I choose to wear a Mala. I have always had a connection to it and it reminds me of my Grandma, who was Catholic and has now since passed, she carried a rosary. I also wear it because I enjoy the grounded feeling it gives me. Recently, while volunteering at a local Langar for needy and homeless people, the Sikh man running the Langar told me I shouldn't be wearing my Mala because of it's ties to Hinduism and ritualistic counting. I felt discriminated against, and felt as if I was being judged and told I wasn't Sikh enough. Is it against Sikhism to wear a Mala, even If I do not use it for meditation? Please enlighten me on my choice of wearing a simple beaded necklace.
Guru Granth Sahib Ji instructs us how to be One with God. Guru Granth Sahib Ji does not instruct us what to wear as it is irrelevant on our journey to become One with God. Guru Ji does mention that by practicing rituals, wearing Mala (Rosary Beads), having Tilak on forehead, and other customs, one cannot attain spirituality and be One with God.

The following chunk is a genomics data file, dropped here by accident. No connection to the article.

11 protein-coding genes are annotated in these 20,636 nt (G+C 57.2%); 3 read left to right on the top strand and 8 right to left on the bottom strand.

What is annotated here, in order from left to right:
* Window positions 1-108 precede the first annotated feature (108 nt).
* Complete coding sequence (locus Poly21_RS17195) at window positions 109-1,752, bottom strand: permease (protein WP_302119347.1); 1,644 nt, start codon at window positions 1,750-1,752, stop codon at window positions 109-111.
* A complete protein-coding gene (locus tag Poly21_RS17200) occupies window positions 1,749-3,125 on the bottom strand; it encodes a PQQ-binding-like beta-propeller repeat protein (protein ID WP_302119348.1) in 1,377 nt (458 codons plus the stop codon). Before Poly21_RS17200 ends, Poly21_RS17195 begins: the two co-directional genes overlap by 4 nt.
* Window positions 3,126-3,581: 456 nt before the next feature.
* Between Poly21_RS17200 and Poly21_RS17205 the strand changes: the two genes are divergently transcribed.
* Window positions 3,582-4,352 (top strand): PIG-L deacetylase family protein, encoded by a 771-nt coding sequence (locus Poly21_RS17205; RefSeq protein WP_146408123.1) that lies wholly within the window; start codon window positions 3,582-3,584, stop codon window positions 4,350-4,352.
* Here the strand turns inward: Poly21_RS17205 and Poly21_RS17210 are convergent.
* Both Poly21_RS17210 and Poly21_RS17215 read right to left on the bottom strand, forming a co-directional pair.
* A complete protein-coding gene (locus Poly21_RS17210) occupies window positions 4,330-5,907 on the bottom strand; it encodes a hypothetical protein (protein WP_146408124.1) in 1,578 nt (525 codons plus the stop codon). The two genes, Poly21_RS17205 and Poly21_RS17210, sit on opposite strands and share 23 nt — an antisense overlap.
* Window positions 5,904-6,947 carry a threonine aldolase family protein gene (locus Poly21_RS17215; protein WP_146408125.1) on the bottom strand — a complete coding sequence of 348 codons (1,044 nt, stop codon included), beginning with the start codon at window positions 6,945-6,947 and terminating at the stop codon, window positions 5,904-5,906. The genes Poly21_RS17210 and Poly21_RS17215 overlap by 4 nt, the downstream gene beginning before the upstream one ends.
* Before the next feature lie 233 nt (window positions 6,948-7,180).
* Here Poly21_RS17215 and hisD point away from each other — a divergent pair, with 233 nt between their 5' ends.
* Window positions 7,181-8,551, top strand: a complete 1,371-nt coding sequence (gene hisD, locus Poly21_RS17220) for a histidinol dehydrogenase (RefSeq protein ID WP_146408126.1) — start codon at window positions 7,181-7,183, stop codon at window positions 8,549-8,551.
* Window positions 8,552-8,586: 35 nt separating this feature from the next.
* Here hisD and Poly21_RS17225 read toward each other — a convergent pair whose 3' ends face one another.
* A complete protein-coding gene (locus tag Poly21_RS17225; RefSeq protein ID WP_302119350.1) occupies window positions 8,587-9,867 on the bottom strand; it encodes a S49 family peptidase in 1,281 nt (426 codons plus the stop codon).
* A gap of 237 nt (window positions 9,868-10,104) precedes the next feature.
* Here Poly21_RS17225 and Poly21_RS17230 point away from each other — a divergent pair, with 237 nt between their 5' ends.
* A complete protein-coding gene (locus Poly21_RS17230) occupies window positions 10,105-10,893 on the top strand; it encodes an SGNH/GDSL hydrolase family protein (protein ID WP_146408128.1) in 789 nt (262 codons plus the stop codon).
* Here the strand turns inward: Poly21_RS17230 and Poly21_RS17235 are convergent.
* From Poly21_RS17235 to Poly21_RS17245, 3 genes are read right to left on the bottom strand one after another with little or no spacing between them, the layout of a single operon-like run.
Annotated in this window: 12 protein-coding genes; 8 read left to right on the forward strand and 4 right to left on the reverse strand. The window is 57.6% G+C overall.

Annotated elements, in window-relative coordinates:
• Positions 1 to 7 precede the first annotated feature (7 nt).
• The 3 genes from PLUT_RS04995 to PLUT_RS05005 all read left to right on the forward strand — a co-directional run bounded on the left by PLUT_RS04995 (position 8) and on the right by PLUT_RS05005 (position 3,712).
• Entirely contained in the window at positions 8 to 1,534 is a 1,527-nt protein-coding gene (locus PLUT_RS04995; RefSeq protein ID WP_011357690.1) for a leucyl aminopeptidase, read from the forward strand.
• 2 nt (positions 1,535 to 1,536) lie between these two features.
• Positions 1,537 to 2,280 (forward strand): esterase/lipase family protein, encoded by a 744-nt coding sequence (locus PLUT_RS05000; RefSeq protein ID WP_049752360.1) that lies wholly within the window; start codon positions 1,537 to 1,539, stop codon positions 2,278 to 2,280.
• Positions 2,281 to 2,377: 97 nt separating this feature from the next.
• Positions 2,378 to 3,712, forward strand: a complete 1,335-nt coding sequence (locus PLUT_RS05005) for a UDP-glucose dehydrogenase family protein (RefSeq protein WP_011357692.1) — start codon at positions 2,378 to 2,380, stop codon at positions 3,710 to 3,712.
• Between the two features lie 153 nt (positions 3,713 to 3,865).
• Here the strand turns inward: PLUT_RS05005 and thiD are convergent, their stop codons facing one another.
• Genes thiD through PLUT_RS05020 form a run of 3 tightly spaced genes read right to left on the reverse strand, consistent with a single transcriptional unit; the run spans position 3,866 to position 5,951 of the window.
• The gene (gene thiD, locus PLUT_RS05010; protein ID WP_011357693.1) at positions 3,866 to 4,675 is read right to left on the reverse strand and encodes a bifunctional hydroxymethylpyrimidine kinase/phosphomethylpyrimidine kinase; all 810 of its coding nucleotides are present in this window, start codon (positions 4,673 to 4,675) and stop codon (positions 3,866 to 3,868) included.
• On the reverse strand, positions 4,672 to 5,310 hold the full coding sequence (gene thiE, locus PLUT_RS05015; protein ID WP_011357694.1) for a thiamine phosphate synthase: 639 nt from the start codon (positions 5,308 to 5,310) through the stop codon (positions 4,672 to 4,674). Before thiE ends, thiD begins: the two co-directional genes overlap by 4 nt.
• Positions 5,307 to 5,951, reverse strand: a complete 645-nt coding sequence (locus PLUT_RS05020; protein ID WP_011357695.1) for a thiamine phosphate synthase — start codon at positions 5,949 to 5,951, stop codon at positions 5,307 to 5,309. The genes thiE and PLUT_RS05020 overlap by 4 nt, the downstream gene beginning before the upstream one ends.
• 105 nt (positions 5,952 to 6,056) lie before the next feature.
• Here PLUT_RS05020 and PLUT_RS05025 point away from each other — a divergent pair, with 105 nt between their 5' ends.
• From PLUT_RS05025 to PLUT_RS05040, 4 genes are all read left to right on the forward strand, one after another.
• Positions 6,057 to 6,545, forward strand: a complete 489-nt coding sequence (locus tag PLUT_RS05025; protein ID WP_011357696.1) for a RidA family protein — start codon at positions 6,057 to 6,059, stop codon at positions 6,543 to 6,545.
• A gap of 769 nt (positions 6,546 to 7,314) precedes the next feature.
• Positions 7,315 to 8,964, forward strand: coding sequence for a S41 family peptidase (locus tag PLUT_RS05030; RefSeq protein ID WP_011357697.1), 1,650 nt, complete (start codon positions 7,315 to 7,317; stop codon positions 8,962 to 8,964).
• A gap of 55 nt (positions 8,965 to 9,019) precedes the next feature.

Guru Granth Sahib Ji mentions 'Mathay Tilak Hath Mala Bana, Logan Raam Khilona Jana', meaning wearing a tilak on forehead and having a mala in the hand, people consider God as a toy. Further means that by wearing a mala and having tilak people pretend to be spiritual and play with the notion of God.
Spirituality does not come by attending a monastery, wearing mala, having tilak, shaving your head, or going on renunciation. Spirituality is only attained by meditation. Fellow Sikh might have had a wrong impression when he saw the Mala, he might have thought that you believe that having a mala makes you more spiritual or will assist you in being One with God. You can tell him that you do understand that only mediation helps you become One with God, not any article of clothing and that the mala is a token from your grandmother and it reminds you of her. Mala is a part of a memory of your grandmother and not a medium to become spiritual.